As a photographer, it could be argued that the best purchase I ever made was a camera. It’s true, without a camera I wouldn’t be able to take photographs... but, when I think about it, the best piece of equipment I ever bought... was actually a light.
Photographers are lovers of light, light chasers, makers, and even fakers. Photography is all about the quality of light and as that is the case, investing in a good light was the best decision I ever made.
Now, I’m not going to tell you exactly which light I bought, because I don’t want you to get caught up on brand names. The best thing you can do is research and find out which light works best(in price range) for the kind of photography you are doing. However, it was this particular light and maybe even more importantly- the modifier I put on it, that provided the quality of light I was looking for in my work. It did take a few good years for me to really understand lighting and what to look for - in order to feel completely comfortable making an informed decision about my lighting choices. Hopefully, reading this will shave off some of that time for you.
Let me take you back to the first time I purchased a light kit, I was a freshman in college. Up until then, I had utilized natural light or ambient light to shoot(outside of my high school classroom studio). When I got to college, it was a requirement to purchase a light kit, so I made the mistake of going to my local photo store where they talked me into purchasing a beginner light kit that would ultimately prove a waste of money.
The kit worked...sort of, and I actually got a lot of use out of it(mostly out of necessity...), but the set up was ultimately unreliable, inconsistent, and, well... cheap. They were strobes that worked more like really dim hot lights that fired every third time... if I was lucky. Let’s put it this way- once, while shooting in the street, a rude man even drove by and made fun of my sad lighting kit.
All is well, because when I finally did the research and made an informed purchase on an excellent light and modifier perfect for my photography, I was all the more excited. Looking back, I would have gladly traded that entire lighting kit for one good light/modifier combo.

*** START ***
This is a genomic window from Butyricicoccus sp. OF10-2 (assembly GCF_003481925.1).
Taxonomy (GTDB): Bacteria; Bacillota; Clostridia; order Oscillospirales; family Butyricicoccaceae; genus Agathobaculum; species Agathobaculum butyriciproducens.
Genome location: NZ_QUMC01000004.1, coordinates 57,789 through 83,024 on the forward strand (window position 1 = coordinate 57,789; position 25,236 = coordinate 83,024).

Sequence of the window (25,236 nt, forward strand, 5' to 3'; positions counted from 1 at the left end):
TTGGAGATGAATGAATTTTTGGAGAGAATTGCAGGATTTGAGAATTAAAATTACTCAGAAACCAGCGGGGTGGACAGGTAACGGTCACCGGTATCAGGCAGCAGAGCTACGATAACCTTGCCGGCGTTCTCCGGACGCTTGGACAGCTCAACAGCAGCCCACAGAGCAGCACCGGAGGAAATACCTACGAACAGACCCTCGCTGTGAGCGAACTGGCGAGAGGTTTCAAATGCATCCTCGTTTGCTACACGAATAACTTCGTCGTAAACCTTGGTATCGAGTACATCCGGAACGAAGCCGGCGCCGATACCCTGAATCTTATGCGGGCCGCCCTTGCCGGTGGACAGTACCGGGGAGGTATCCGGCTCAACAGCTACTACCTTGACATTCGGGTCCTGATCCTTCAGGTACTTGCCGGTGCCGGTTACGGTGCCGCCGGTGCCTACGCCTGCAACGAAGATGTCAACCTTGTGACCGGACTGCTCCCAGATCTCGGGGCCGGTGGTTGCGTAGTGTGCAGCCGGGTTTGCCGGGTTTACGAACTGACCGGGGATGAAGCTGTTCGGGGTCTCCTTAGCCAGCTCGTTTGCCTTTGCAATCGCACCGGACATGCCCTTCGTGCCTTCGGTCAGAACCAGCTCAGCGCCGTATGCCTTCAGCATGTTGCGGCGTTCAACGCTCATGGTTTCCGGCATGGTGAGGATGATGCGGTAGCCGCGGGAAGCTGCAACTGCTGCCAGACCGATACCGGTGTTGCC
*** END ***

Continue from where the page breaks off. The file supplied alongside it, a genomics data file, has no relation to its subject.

Having a reliable light source is important, however, understanding that light source is even more inportant- and no, having quality light does not have to be expensive. Sunlight through a window is free and will provide you some of the best quality light known to mankind. That said, there are endless lighting options available for purchase, from fancy flashes all the way to simple holiday string lights.
Modifiers are also available, including color gels and softboxes, that allow you to control both the direction and quality/tonal value of light your source is providing. The ability to play with light and shadows -and modify their shape- can drastically improve mood and technique in your photographic images.
The most important questions you can ask yourself when purchasing a light and/or modifier are about intention. Are you trying to mix ambient and strobe light? Light a scene completely? Add color and mood with lighting gels? Correcting color? Are you drawing attention to a specific area of an image or evenly lighting the entire scene? Are you looking hard or soft light? These are just some of the questions to ponder before purchase that might save you a lot of grief(and possibly money) in the end.